Under The Microscope

The Future of Macworld

MWSF 2010Each January for the past 25 years, Mac users from around the world have gathered in San Francisco for Macworld. An expo, conference, reunion, and carnival all in one, Macworld provides the absolute best chance for Mac users of all stripes to connect and re-connect with one another, as customers, colleagues, and friends. Macworld is a powerful celebration of the thousands of products and millions of people that make up the Mac universe, an annual reminder of just how important the products we use everyday are.

Late last year, Apple stunned us all when they announced that after 2009, they would no longer be exhibiting at Macworld. They said trade shows were outmoded, and the Apple Stores did many times the foot traffic of the Expo. It was too expensive and just not worth their time. Many worry this announcement may spell the end of Macworld. Apple’s withdrawal from the East coast Macworld show quickly led to its collapse, after two years of sparsely-attended shows. The fear is that the West coast show could meet a similar fate.

I too worry about the future of Macworld. Macworld 2010 is still on track, with new dates now scheduled for February. However, Apple has long been the biggest draw of Macworld, and without them it will certainly be a different show. There will be no enormous Apple booth, nor any announcement on the scale of 2001’s iTunes or 2007’s iPhone.

I don’t believe we’re going to see an expo on its deathbed though. I think that we may well see the birth of a new expo. Macworld 2010 will be less tied to Apple, but it will still have plenty of the same familiar faces. Friends you’ve met over the years will be there, and so will hundreds of the Mac universe’s beloved developers. Macworld exists because of everyone who goes, not just because of Apple’s presence. Macworld can easily be as relevant in 2010 as it was in the years before. All it takes is two things: attendees and exhibitors.

We’ll be there – Come join us!

With that in mind, I’m delighted to be able to plant a flag and say that in 2010, Rogue Amoeba will again be exhibiting at Macworld. We still believe in Macworld and all that it provides. We believe it’s relevant, useful, and worth having. We believe that meeting new customers, talking to existing ones, and sharing a great time with all manner of Mac friends, is still worth doing. If you want proof of this belief, look no further than booth #1545, where we’ll be demoing great audio software under the banner with the strange name and crazy mascot.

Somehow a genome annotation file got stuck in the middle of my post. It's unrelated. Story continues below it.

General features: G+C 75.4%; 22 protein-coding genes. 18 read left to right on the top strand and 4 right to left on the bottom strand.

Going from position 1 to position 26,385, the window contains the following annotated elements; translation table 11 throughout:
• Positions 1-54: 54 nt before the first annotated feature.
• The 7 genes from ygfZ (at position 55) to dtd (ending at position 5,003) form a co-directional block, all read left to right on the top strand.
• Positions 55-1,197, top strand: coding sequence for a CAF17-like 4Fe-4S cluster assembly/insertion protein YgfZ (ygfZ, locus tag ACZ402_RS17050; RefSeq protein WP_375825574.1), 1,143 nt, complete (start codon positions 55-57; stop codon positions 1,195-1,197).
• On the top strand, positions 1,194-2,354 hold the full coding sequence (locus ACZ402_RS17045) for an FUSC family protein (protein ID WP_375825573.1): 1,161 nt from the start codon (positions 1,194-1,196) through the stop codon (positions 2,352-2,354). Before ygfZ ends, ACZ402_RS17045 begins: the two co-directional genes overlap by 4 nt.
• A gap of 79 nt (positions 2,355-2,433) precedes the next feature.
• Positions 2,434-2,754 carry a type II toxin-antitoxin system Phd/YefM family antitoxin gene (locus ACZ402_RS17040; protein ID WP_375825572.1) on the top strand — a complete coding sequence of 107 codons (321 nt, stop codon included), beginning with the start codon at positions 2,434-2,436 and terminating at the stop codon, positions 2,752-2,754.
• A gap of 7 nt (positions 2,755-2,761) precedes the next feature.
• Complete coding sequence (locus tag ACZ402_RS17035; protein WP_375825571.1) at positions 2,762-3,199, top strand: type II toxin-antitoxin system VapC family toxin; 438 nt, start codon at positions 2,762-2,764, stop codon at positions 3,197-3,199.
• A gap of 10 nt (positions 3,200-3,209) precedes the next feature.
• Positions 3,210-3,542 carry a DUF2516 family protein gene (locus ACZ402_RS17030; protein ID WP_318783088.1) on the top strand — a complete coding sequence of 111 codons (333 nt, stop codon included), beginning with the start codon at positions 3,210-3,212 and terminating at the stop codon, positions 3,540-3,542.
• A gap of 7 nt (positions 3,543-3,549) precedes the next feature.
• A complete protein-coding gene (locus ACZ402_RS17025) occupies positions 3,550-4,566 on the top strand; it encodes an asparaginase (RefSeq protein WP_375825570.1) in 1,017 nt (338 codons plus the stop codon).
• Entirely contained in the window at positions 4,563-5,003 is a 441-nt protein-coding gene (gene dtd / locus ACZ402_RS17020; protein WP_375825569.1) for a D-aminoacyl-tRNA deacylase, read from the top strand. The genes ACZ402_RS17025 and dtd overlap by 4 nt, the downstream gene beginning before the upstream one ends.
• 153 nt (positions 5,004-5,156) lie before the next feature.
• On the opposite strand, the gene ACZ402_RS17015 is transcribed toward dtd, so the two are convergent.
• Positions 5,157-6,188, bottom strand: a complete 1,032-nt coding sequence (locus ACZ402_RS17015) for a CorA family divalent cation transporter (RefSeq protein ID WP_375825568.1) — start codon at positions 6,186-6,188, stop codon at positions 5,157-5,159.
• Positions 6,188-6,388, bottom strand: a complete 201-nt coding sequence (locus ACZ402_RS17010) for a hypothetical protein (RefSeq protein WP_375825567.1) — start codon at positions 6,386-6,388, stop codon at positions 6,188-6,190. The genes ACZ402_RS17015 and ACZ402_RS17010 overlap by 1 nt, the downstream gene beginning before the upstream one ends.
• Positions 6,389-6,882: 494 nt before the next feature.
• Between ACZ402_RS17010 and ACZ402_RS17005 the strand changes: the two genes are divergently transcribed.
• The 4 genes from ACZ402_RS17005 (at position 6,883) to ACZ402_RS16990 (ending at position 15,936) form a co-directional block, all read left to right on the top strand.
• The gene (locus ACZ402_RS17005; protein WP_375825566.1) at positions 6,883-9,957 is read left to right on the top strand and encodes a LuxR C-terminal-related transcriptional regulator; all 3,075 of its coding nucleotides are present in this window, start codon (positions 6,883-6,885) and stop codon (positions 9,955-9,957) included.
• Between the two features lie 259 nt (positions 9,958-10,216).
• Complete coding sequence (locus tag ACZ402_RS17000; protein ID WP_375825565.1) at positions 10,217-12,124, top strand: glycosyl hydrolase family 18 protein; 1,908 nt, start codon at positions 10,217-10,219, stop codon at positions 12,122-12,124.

I’m hopeful that Macworld 2010 will continue to be the celebration of the Mac community that Macworld has long been for many of us. In a global economy where customers and companies are tens of thousands of miles from one another, Macworld may actually be more important than ever, as a means of providing face-to-face contact. Simply put, I still believe in Macworld, as both a user and a developer. That’s why we’re exhibiting and that’s why we hope you’ll be attending.


The Macworld Expo Hall will be open from February 11th to the 13th 2010, in San Francisco’s Moscone Center, and you can register for a free Expo Hall pass right here. So mark the dates, and remember our booth (#1545). Come see the beginning of something special. Come see the new Macworld.

Macworld 2010: We’ll see you there.

7 Responses to “The Future of Macworld”

  1. Glenn Fleishman says:

    “Late last year, Apple stunned us all when they announced that after 2009, they would no longer be exhibiting at Macworld.”

    Is that just rhetoric, Paul? I wasn’t surprised. Taken slightly aback, but Apple has been pulling out of trade shows for years. I wondered if IDG didn’t instantly agree to a new set of Apple demands for 2010, and Apple used that as an excuse, or if it was just unilaterial, buh bye.

    But I agree with you on Macworld 2010 being a different beast with a lot in common. I’m still trying to figure out, as a freelance writer, whether I can afford the cost (much cheaper in February!) of going to the show, but I hope to be there.

  2. Paul Kafasis says:

    No, not rhetoric – I would say I was fairly stunned by it. Apple had pulled out of plenty of other shows, it’s true, but Macworld always seemed like their home. Obviously, they never viewed it that way, and that’s sort of sad to me.

  3. Daniel Brusilovsky says:

    It’s great to see the Mac developers supporting IDG. They are getting so much negativity for Apple’s choice to pull out of Macworld 2010. I feel that with/with out Apple at Macworld, it’s still fun to see the Indie developers! Looking forward to seeing you again at Macworld for another year!

  4. Raj says:

    Honest question that doesn’t seem to be addressed by any Macworld 2010 discussions I’ve seen: WHY won’t the West Coast Show see the same fate as the East Coast Show did? Is it simply because the cost of exhibiting in the East meant expensive shipping and travel for the West Coast companies, which make up the majority of the show? That’s the only reason I can think of from my (admittedly) armchair quarterback position.

  5. Paul Kafasis says:

    Raj: It’s a fair question. A big part of it is that Paul Kent and IDG have learned from the failure of the East coast show, and are trying lots (and lots) of new things.

    Another part of it, I think (without looking up/knowing too many numbers) is that a big portion of both attendees and exhibitors come from the local area, making it easier to attend or exhibit.

  6. Chris says:

    The iMac wasn’t announced at Macworld. Just sayin’.

  7. Paul Kafasis says:

    Chris: Hmm, no, I guess it wasn’t announced there. It was first shown off at Macworld New York, but had been announced a couple months earlier, in May.

    Changed it to iTunes, 2001. Good catch.

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